Mickalene Thomas was born in 1971 in New Jersey ; she lives and works in Brooklyn (New York).

A multidisciplinary artist among the most well-known within the contemporary art scene in the U.S., Mickalene Thomas has participated since 2003 in numerous national and international exhibitions. She is known for mixing references to art history, politics, and pop culture in order to create captivating paintings that are both figurative and non-figurative. Her work is rooted in a long study of art history and classical portraiture, into which she introduces a complex notion of femininity that questions beauty standards and aesthetic representation.

The motifs chosen by Mickalene Thomas are cut out and then freely juxtaposed during her preparatory studies, during which she also decides on the materials: silkscreen prints made in her New York studio, oil or acrylic paints, enamel, or rhinestones, which will then make up her paintings on wood panels. The multiplicity of these sources and techniques breathes great vivacity into the work of Mickalene Thomas. The vivid colors often appear in contrast to the black-and-white touches that lend an old-fashioned charm. The exuberant and almost abstract aesthetic that emerges from the paintings as well as the collages, the audacity of certain poses, and the cutting work evoke the photomontages of the Dadaists. The composite aspect of these portraits gives them a true sense of history, all while creating their own original type of mental universe, both uniquely new in their inspiration and full of cultural references. The bodies depicted here constitute a kind of meeting place for a bundle of intersecting symbols. They thereby become carriers of a political dimension, in that they appear fashioned in light of contemporary debates, history, and culture, but also by the vibrant desire of their author - let's not forget the importance of pixelized skin, which in certain works of art seems to probe as closely as possible the DNA of the model, her skin color, and her sensuality. These paintings are decoding and reassembling the socio-cultural structures of the printed matter she sourced.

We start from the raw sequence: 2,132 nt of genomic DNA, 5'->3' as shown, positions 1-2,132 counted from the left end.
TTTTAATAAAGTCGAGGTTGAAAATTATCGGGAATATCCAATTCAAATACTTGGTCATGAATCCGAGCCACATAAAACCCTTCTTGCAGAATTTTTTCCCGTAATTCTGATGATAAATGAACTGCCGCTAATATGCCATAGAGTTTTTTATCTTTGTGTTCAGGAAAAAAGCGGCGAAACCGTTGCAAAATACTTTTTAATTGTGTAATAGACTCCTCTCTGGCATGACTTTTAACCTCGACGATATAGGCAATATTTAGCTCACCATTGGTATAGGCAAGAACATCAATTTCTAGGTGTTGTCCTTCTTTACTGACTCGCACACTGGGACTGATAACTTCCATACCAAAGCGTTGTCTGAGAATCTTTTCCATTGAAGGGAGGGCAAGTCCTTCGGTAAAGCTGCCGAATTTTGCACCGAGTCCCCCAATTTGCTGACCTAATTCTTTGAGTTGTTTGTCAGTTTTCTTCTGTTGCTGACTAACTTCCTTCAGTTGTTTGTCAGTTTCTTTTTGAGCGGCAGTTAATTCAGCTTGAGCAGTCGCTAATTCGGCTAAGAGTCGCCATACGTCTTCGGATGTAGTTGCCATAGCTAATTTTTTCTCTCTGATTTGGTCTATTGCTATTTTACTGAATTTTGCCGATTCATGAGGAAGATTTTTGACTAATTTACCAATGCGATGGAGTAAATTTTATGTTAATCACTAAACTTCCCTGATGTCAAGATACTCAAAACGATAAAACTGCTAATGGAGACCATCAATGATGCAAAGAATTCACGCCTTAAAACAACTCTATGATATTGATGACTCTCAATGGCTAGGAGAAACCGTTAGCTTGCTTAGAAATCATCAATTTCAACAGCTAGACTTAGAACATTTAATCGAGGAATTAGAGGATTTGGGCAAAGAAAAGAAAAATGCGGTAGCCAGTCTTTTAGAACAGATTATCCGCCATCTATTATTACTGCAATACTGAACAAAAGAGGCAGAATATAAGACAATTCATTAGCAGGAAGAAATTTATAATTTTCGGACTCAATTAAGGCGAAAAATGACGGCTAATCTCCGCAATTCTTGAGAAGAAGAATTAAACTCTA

Conscious of taking part in a broader movement playing out today, Mickalene Thomas goes beyond to the walls of her studio to embody the fight for feminism and for recognition of the minority groups she represents. Through frequent involvement in meetings, events, and conversations, she engages with her communities and regularly gives advice to other young women artists

Her first major solo show took place in 2012 at the Brooklyn Museum in New York City and at the Santa Monica Museum of Art in California. In 2016, Mickalene Thomas had solo shows primarily in the U.S. in places like the Aspen Art Museum as well as the MOCA Grand in Los Angeles. The following year sent her work to the Contemporary Art Museum in Saint-Louis, Missouri among others, and in 2018 her work was exhibited at a the Wexner Center for the Arts in Columbus and the Henry Art Gallery in Seattle (USA). The artist also enjoys many recent successes marked by several solo exhibitions: "Mickalene Thomas: Black Women" will be presented at the Contemporary Art Center of New Orleans after the Art Gallery of Ontario in Toronto in late 2019 into 2020; the artist will also mount an exhibition at the Bass Museum in Miami starting in December.

She has also contributed to a large number of group exhibitions, including at the International Center of Photography in New York City, at the Museum of African Diaspora in San Francisco, at the San José Museum of Art, at the North Carolina Museum of Art in Raleigh, and at the New Museum of Contemporary Art in New York City. Additionally, since 2018 her exhibition-"Posing Modernity: the Black Model from Manet to Matisse"-can be seen in numerous museums and art centers including the Gibbes Museum of Art (North Carolina), the Museum of Fine Arts of Salt Lake City (Utah), and the Miriam and Ira D. Wallach Art Gallery in New York City.
Her artwork is included in the permanent collection of numerous American museums, among others the Art Institute of Chicago, the Museum of Fine Arts in Boston, the Saint Louis Art Museum, the Museum of Modern Art, the Brooklyn Museum, the Guggenheim Museum, the Whitney Museum of American Art, the Detroit Institute of Arts, the Hammer Museum in Los Angeles, the Seattle Art Museum, and the Smithsonian American Art Museum.